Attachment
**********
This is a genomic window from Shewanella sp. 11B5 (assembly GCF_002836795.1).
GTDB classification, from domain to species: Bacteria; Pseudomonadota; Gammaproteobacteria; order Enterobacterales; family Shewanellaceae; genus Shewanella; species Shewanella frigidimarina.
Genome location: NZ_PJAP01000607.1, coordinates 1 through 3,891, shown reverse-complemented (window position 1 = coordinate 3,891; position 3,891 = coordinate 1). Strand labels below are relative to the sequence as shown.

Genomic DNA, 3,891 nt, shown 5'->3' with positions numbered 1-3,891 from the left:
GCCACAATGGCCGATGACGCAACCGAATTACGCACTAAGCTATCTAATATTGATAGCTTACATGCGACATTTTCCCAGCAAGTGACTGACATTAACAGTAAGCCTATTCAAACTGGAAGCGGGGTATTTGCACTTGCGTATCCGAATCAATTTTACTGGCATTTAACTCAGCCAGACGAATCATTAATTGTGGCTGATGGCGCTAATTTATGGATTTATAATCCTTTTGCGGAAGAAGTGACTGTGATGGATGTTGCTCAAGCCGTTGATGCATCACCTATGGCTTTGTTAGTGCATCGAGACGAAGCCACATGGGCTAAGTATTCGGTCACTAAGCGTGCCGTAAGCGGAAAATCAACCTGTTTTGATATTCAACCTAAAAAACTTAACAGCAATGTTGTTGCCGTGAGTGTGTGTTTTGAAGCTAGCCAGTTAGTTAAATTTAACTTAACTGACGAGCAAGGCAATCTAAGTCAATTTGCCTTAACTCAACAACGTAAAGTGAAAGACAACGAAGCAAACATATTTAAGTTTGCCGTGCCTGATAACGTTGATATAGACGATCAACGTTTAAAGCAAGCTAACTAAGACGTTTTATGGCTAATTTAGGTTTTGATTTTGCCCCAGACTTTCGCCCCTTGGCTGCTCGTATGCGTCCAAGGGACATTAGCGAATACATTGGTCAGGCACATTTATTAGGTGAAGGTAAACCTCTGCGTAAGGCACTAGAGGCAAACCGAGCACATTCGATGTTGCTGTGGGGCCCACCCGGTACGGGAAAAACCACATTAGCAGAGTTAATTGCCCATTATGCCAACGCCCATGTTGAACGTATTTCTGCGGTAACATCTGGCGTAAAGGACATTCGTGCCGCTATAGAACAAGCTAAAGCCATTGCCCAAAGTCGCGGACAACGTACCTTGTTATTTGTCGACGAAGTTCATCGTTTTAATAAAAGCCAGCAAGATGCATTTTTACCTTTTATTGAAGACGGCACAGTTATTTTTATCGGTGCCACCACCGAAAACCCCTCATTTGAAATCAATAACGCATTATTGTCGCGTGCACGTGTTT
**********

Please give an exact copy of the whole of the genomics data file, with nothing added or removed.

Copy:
This is a genomic window from Shewanella sp. 11B5 (assembly GCF_002836795.1).
GTDB classification, from domain to species: Bacteria; Pseudomonadota; Gammaproteobacteria; order Enterobacterales; family Shewanellaceae; genus Shewanella; species Shewanella frigidimarina.
Genome location: NZ_PJAP01000607.1, coordinates 1 through 3,891, shown reverse-complemented (window position 1 = coordinate 3,891; position 3,891 = coordinate 1). Strand labels below are relative to the sequence as shown.

Genomic DNA, 3,891 nt, shown 5'->3' with positions numbered 1-3,891 from the left:
GCCACAATGGCCGATGACGCAACCGAATTACGCACTAAGCTATCTAATATTGATAGCTTACATGCGACATTTTCCCAGCAAGTGACTGACATTAACAGTAAGCCTATTCAAACTGGAAGCGGGGTATTTGCACTTGCGTATCCGAATCAATTTTACTGGCATTTAACTCAGCCAGACGAATCATTAATTGTGGCTGATGGCGCTAATTTATGGATTTATAATCCTTTTGCGGAAGAAGTGACTGTGATGGATGTTGCTCAAGCCGTTGATGCATCACCTATGGCTTTGTTAGTGCATCGAGACGAAGCCACATGGGCTAAGTATTCGGTCACTAAGCGTGCCGTAAGCGGAAAATCAACCTGTTTTGATATTCAACCTAAAAAACTTAACAGCAATGTTGTTGCCGTGAGTGTGTGTTTTGAAGCTAGCCAGTTAGTTAAATTTAACTTAACTGACGAGCAAGGCAATCTAAGTCAATTTGCCTTAACTCAACAACGTAAAGTGAAAGACAACGAAGCAAACATATTTAAGTTTGCCGTGCCTGATAACGTTGATATAGACGATCAACGTTTAAAGCAAGCTAACTAAGACGTTTTATGGCTAATTTAGGTTTTGATTTTGCCCCAGACTTTCGCCCCTTGGCTGCTCGTATGCGTCCAAGGGACATTAGCGAATACATTGGTCAGGCACATTTATTAGGTGAAGGTAAACCTCTGCGTAAGGCACTAGAGGCAAACCGAGCACATTCGATGTTGCTGTGGGGCCCACCCGGTACGGGAAAAACCACATTAGCAGAGTTAATTGCCCATTATGCCAACGCCCATGTTGAACGTATTTCTGCGGTAACATCTGGCGTAAAGGACATTCGTGCCGCTATAGAACAAGCTAAAGCCATTGCCCAAAGTCGCGGACAACGTACCTTGTTATTTGTCGACGAAGTTCATCGTTTTAATAAAAGCCAGCAAGATGCATTTTTACCTTTTATTGAAGACGGCACAGTTATTTTTATCGGTGCCACCACCGAAAACCCCTCATTTGAAATCAATAACGCATTATTGTCGCGTGCACGTGTTT